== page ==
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Colonial Brazil, Plantation Society

sugar boom, white colonist, Portuguese territory, fundamental patterns, largest empire

The Portuguese initiated the Atlantic slave trade in the 1440s, bringing black Africans back to Lisbon, the capital of Portugal. Slavery dated from ancient times in both Europe and Africa, but the enslavement of black Africans by Europeans was new. For three centuries (roughly 1550 to 1850) Europeans transported their human cargo from Africa to the Americas. More than 10 million Africans survived this forced passage, with about 3 to 4 million going to Brazil alone.

Along the coastal zones of the Northeast, especially in the captaincies of Bahia and Pernambuco, the slave trade created a black majority. (Some 80 percent of the people of the northeastern coast today are descendants of Africans.) As the decades passed, the mulatto population of mixed European and African ancestry grew increasingly larger. The mixing of Native Americans and Portuguese produced the racially mixed mamelucos. The mulattoes and mamelucos formed racial, social, and cultural groups midway between the dominant white elite and the African slaves and indigenous population at the bottom of the social structure.

Probably three-fourths of the 50,000 Portuguese colonists lived near Salvador and Olinda, the capital of Pernambuco. For every white colonist in the early 17th century, there may have been as many as three African slaves. There was probably a total of several hundred thousand Native Americans in the interior. By the early 17th century, the sugar boom had created one of the fundamental patterns that would long plague Brazil: A small white elite controlled vast landholdings and dominated an economic and political system with a nonwhite majority.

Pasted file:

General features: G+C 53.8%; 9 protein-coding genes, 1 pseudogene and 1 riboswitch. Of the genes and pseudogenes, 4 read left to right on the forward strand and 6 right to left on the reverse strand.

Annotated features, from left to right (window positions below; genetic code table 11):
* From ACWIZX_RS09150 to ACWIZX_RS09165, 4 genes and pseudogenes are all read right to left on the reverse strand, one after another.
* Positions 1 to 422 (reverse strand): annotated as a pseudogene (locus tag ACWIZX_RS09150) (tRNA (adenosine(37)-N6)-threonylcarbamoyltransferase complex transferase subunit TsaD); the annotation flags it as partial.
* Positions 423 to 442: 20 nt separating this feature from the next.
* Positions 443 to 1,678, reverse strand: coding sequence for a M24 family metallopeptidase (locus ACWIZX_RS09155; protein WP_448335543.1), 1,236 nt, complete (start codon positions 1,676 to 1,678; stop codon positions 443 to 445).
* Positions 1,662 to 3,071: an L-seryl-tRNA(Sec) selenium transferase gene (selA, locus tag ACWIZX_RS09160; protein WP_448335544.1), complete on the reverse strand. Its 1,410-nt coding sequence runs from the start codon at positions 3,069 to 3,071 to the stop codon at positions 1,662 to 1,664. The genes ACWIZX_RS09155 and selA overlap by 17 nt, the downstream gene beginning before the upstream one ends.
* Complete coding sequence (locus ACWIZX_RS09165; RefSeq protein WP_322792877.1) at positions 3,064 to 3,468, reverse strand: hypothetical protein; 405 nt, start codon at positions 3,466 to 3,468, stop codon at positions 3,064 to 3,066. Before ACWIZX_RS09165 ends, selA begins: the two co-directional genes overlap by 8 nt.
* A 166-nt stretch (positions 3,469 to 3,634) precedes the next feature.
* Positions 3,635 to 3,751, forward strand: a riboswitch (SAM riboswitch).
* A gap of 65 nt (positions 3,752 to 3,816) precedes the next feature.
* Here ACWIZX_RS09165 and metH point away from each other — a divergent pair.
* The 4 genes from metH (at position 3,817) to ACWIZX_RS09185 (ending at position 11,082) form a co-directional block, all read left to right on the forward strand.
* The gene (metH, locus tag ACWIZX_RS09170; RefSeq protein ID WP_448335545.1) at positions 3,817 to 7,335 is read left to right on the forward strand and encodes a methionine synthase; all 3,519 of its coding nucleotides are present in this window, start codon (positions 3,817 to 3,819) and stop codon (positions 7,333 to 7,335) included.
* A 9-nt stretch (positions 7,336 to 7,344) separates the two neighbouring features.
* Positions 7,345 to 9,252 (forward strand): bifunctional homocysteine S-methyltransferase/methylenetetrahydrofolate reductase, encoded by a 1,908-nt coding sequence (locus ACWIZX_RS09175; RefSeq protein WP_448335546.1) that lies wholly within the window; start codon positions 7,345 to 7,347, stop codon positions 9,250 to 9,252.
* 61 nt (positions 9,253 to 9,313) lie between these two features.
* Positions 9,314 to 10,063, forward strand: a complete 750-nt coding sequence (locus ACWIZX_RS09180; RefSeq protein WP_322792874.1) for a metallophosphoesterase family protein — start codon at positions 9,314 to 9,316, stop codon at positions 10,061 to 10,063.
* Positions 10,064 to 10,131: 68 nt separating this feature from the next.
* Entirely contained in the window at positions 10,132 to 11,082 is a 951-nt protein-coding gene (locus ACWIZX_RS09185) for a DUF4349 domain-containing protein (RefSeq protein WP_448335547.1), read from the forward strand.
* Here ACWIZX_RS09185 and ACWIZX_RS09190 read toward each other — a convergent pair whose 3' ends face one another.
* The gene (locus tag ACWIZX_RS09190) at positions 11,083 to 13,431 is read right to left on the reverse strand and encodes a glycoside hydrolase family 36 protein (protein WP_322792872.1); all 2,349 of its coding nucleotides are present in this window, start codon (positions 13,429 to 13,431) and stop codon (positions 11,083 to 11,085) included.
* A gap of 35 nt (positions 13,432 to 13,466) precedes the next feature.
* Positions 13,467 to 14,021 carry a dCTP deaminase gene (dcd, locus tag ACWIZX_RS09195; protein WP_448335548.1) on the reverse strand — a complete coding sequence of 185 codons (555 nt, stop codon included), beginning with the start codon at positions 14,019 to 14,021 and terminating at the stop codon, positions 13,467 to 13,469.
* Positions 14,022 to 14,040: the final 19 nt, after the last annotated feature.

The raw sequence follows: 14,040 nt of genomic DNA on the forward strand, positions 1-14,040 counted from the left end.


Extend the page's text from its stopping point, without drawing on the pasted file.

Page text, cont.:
In 1580, after the death of King Sebastian of Portugal, who left no heir, King Philip II of Spain placed himself on the Portuguese throne through bribery and the threat of war. The merging of the Spanish and Portuguese monarchies lasted until 1640 when the Portuguese regained their independence. The union created the second largest empire in world history, to be eclipsed later only by the British Empire. It included control of most of the Americas, the Philippines, the Portuguese trading empire in Asia and Africa, and Spanish possessions across EuropeóThe Netherlands, Sicily, and southern Italy.

Unfortunately for the Portuguese, the forced coalition with Spain drew them into bitter European power struggles between the Spanish and the Dutch. Involvement in this struggle was very costly for the Portuguese. By 1650 the Dutch had taken the Asian spice trade from the Portuguese and had gained control of the Indian Ocean. In Africa, Dutch attackers captured Portuguese territory in Angola as well as Portugalís West African slave ports and held them for decades. In the 1620s the Dutch attacked Rio de Janeiro, Salvador, and Recife. After a bloody struggle they were driven back. A second incursion in 1630 left the Dutch in control of Recife and Olinda, which the Dutch occupied until the 1650s. After their expulsion, the Dutch (followed by the English, French, and Spanish) set up their own sugar plantations in the islands of the Caribbean. Although sugarcane remained Brazilís major crop, the new competition sent the colonyís economy into decades of decline.

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